Step 14: Your first steps with HEAT


In the previous steps, you used a pre-made heat template. The next step is to understand how heat templates are built.

The Template

Every heat template follows the following structure:

# The template description
# Group definitions and their order
# Parameter definitions
# Resource definitions
# Definitions of possible outputs
# Definitions of conditions

Heat Template Version

Template versions cannot be chosen arbitrarily as they have fixed specifications that define which commands are available to use.

You can use any of the following versions, although we recommended using the latest one:

  • 2013-05-23
  • 2014-10-16
  • 2015-04-30
  • 2015-10-15
  • 2016-04-08
  • 2016-10-14
  • 2017-02-24


The description is an optional section that describes the stack.

We recommend adding a description of how to use the template, what it is about, any other useful information. This makes it easier to share with others and However, it makes sense, because the template can be described in its basic features and any special features can be pointed out directly.

You can also add comments by starting them with the # character. It can be used to temporarily disable lines, or to add more documentation to the template.

Parameter Groups

In this section, you can specify the parameters, how they should group, and their order.

The groups are divided into a list containing single parameters.

Every parameter should only have one group to avoid possible errors later.

Each parameter group is structured as follows:

- label: <name of the group>
  description: <description of the group>
  - <name of the parameter>
  - <name of the parameter>
  • label: Name of the group
  • description: Description of the group
  • parameter: A list of all parameters in this group
  • name of the parameter: Name of the parameter that was defined in the parameter section


In this section you can specify the required parameters for your template.

Parameters are typically used to make it easy to change certain parts of the template, for example, which SSH key is used.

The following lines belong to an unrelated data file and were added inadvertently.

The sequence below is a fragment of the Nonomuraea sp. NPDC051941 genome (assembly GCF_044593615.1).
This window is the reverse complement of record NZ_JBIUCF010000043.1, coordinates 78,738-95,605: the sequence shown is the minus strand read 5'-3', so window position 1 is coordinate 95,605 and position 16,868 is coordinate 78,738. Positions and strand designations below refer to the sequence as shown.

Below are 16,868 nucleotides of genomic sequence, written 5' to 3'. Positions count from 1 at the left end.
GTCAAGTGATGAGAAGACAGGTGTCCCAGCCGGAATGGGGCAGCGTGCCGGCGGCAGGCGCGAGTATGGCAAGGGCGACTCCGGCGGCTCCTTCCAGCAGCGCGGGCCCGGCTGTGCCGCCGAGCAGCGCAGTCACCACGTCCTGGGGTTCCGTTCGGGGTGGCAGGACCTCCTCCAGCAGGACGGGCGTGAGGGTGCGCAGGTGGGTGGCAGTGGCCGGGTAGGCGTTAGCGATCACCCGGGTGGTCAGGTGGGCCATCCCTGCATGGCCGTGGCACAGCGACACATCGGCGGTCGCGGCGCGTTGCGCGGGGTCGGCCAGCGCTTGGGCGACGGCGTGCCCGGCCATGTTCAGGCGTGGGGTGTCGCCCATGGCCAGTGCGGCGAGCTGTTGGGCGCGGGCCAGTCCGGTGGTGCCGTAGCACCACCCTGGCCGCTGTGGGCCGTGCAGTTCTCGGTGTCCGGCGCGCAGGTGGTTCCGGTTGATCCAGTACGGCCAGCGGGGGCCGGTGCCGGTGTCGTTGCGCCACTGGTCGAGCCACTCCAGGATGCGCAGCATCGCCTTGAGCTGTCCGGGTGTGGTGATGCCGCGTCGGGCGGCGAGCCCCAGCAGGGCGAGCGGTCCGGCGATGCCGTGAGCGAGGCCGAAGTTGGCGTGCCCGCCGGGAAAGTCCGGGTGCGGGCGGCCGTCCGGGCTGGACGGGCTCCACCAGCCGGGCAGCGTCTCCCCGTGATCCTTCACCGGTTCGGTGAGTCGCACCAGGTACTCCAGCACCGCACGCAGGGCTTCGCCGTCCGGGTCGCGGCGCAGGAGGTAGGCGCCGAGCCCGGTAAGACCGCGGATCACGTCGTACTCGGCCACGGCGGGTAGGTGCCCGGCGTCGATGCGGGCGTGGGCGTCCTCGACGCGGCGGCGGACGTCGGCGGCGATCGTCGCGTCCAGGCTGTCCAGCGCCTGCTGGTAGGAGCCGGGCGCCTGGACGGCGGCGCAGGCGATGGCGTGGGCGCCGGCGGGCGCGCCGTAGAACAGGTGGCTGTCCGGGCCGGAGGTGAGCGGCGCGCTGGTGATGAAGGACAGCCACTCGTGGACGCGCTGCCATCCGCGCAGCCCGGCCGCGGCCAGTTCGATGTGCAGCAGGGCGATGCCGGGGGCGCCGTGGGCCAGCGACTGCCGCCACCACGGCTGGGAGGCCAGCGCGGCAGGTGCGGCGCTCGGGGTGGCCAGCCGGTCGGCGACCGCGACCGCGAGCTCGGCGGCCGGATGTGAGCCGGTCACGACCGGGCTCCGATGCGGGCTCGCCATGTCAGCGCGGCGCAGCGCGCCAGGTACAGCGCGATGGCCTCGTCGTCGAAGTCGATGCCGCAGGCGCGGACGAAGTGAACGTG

Each parameter is defined separately, starting with the name, with the attributes defined underneath:

  <Parameter Name>:
    type: <string | number | json | comma_delimited_list | boolean>
    label: <Name of the parameter>
    description: <description of the parameter>
    default: <default of the parameter>
    hidden: <true | false>
      <constraints for the parameter>
    immutable: <true | false>
  • Parameter Name: Name of the parameter
  • type: The parameter type (string, number, json, comma_delimited_list, boolean)
  • label: The parameter name (optional)
  • description: Description of the parameter (optional)
  • default: Default value of the parameter. Will be used if the parameter isn’t defined (optional)
  • hidden:  To hide the parameter in the creation process, you can set hidden: true as a parameter (Optional, and set to false by default)
  • constraints: You can set a list of constraints. If these aren’t fulfilled, the stack creation will fail.
  • immutable: If this parameter is set to true, the parameter cannot be changed during a stack update. (This will generate an error if attempted)


This block specifies the resources that will be created, with every resource in its own sub block:

  <ID of the resource>:
    type: <resource type>
      <name of the property>: <value of the property>
      <specific metatdata>
    depends_on: <Resource ID or a list of resources>
    update_policy: <update rule>
    deletion_policy: <deletion rule>
    external_id: <external resource id>
    condition: <condition name>
  • ID of the resource: Must be unique
  • type: Resource type, for example: OS::NEUTRON::SecurityGroup (for a security group) (required)
  • properties: A list of properties for resources (optional)
  • metadata: Metadata for the respective resource (optional)
  • depends_on: Various dependencies to other resources can be stored here (optional)
  • update_policy: Update rules can be defined here. As a prerequisite, ensure that the corresponding resource also supports this (optional).
  • deletion_policy: Specifies rules for deletion. The options are Delete, Retain and Snapshot. With heat_template_version 2016-10-14, you can also enter them in lowercase.
  • external_id: You can use external resource IDs, if required
  • condition: You can set specific conditions which need to be met to allow this resource to be created. (optional)


With the output block, you can specify the parameters to be shown after creation.

Examples include the IP address of a VM, or the URL of a deployed web application.

Outputs are specified in sub blocks like this:

  <name of the output>:
    description: <description>
    value: <value of the output>
    condition: <name of the condition>
  • name of the output: Must be unique
  • description: A description can be stored here. (optional)
  • value: Value of the output (mandatory)
  • condition: Possible conditions can be specified here (optional)


Conditions based on the parameters entered by the user when creating or updating the stack can also be specified in a block.

You can set conditions, and if they are not fulfilled, the stack creation fails. The conditions can be linked to resources, resource properties and outputs.

  <name of condition 1>: {term1}
  <name of condition 2>: {term2}
  • name of condition: Must be unique
  • term: true or false are expected as a result


You have learned the basic structure of a heat template and can now begin creating your own. With this knowledge, you will create your own heat template in the next step.